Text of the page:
To do so for this Conference, you have to apply by this Friday. The online form is here.

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Open letter – please reinstate the creche

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Dear Tim

Yesterday you were campaigning in Faraday, my old ward in inner city Southwark. Way back in the 90s I was councillor for Faraday for eight years. Councillors’ expenses were meagre at that point and it took many thousands of pounds to win and keep that ward. My two ward colleagues and I dipped into our own pockets many a time. I can say without any shadow of a doubt that I could not have afforded to be a councillor had I had a family to provide for at that time.

When I was selected as a PPC and with a baby on the way I gave up work to combine my roles as candidate and parent. My husband reduced his hours to share childcare with me and be a mainstay of our 2005 General Election campaign. Our annual income at the time was £18,000 and we put £9,000 of our savings into paying for leaflets etc. In no way is this a personal whinge. My family’s financial sacrifice is not unusual. I knew another PPC who had remortgaged his house to pay for his campaigning.

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Let’s all make conference more financially diverse.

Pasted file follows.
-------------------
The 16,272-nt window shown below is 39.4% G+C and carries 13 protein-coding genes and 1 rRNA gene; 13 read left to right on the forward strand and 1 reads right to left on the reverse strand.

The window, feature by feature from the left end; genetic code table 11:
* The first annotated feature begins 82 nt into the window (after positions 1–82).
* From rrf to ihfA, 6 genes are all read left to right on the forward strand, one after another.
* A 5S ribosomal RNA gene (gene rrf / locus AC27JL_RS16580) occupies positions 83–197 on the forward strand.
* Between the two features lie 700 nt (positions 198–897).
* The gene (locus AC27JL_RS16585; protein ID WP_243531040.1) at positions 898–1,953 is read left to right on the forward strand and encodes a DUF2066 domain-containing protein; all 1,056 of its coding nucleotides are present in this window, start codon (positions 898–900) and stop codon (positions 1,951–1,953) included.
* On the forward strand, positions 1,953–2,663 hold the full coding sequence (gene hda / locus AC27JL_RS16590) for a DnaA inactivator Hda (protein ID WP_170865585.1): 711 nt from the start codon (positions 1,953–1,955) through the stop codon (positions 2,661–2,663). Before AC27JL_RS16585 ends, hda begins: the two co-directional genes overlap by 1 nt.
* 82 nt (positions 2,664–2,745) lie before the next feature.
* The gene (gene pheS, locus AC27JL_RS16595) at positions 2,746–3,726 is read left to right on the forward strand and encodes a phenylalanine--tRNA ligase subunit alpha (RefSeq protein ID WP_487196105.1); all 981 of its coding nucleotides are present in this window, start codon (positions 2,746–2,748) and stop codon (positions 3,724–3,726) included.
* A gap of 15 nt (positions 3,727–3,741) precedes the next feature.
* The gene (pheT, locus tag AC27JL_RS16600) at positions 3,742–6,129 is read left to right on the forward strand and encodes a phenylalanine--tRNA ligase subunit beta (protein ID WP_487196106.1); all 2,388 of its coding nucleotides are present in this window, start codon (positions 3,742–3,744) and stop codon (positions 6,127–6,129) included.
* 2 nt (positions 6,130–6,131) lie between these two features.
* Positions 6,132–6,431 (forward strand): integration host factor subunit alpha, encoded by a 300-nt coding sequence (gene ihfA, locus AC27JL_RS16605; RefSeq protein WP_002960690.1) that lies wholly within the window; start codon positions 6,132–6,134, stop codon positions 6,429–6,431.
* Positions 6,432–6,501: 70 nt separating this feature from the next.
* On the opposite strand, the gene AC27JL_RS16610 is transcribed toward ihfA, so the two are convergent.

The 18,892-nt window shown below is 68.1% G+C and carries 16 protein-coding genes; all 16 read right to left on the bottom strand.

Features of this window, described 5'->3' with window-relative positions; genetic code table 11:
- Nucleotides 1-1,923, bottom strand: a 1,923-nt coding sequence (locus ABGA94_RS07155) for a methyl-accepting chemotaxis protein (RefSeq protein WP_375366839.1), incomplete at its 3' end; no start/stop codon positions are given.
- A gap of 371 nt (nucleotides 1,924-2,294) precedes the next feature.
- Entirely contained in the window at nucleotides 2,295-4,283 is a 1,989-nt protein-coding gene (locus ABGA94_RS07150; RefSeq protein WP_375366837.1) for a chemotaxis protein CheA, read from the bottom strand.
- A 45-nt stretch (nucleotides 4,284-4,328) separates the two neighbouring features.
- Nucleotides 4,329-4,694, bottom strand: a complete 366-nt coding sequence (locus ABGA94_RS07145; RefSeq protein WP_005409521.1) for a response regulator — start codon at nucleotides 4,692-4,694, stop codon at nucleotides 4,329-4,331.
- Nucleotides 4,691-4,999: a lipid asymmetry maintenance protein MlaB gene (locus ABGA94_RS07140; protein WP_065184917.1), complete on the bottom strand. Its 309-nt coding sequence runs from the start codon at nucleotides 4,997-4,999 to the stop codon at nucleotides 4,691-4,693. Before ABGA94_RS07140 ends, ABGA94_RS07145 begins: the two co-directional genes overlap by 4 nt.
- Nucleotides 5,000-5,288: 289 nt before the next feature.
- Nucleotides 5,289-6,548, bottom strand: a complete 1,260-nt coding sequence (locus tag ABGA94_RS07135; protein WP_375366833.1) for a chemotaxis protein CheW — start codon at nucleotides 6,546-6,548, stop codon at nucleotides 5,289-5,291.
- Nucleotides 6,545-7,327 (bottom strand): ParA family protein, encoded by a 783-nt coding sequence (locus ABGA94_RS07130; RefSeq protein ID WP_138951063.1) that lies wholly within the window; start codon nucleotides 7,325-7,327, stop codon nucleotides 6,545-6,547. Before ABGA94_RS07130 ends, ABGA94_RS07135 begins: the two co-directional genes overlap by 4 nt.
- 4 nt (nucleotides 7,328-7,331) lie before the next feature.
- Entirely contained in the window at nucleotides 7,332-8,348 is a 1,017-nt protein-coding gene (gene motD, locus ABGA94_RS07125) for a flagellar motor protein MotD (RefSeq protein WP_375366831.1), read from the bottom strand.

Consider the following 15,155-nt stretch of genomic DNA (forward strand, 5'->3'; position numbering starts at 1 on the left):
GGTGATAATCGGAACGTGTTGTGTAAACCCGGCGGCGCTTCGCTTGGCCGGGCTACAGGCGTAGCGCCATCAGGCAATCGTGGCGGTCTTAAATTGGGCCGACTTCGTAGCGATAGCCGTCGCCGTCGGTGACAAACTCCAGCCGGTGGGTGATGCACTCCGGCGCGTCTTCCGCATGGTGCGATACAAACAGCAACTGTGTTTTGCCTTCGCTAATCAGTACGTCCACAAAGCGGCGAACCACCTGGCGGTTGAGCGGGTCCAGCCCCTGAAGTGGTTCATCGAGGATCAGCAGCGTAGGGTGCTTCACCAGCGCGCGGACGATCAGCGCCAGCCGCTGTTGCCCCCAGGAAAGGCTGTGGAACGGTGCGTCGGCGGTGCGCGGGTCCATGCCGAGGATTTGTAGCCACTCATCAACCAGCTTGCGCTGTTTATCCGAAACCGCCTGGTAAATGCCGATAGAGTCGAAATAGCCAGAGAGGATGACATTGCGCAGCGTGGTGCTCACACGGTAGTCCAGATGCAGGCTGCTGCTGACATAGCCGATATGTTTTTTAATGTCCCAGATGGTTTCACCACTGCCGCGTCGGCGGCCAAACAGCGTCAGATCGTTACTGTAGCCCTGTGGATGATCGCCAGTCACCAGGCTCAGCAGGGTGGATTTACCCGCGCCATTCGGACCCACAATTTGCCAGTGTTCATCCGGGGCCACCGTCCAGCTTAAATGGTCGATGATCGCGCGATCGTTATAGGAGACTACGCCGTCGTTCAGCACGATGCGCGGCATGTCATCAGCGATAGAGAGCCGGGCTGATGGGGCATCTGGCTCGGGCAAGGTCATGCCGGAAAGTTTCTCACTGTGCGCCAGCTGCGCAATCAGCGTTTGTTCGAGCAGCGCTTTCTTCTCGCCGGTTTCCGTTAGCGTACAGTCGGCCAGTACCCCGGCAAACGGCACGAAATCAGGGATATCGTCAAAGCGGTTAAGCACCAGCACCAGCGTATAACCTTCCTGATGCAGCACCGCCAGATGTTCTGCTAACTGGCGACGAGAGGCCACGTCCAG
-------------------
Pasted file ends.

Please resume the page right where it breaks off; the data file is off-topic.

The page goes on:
Tackling inequality is one of my greatest passions, it quite literally gets me out of bed in the morning.

It’s also quite well established now that the more representative decisions making bodies are, the more all of us benefit, no matter if we belong to an underrepresented group or not. The past decade has been a historical time in politics for minorities and activist groups have many proud achievements to celebrate in the name of diversity (yet of course, we still have so very far to go), but there’s one spectrum of diversity that’s not doing so well lately, and we don’t really appear to be tackling it head on, and that’s financial diversity.

Politics favours the rich. Not just because we aren’t doing enough to create a more fair society, but because Parliament is the most unrepresentative forum you could imagine, and by design: unless you’ve got a spare £34k knocking about, as Isabel Hardman estimated in the Spectator last year, you’d better be prepared to work 50 hours a week and volunteer maybe 20 on top of that if you want a chance of ever standing as a parliamentary candidate.

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Willie Rennie MSP writes… Trident: We must consider effect of disarmament on our international relationships

Our party has always had a sceptical view of nuclear weapons. Whether we personally adhere to a multi-lateral or unilateral route to disarm, few members feel comfortable with the concept or reality of such a powerful weapons system.

There are issues of geo-diplomacy and security and not just party positioning at stake. Although not in power now, we need to consider our policy as if we were in government not just a party in opposition hunting for differentiation.

The United Kingdom is a stable partner amongst the nuclear defended nations of the world. The importance of stable partners should not be understated especially when the Non Proliferation talks take place every five years. Britain has been an important cog in the reduction of nuclear capability across the globe through these talks.

We need to consider the effects on geo-diplomacy if we unilaterally disarm. It is a delicate balance and we should be extremely careful when seeking to change that balance.

Posted in Conference and Op-eds | Also tagged and | 12 Comments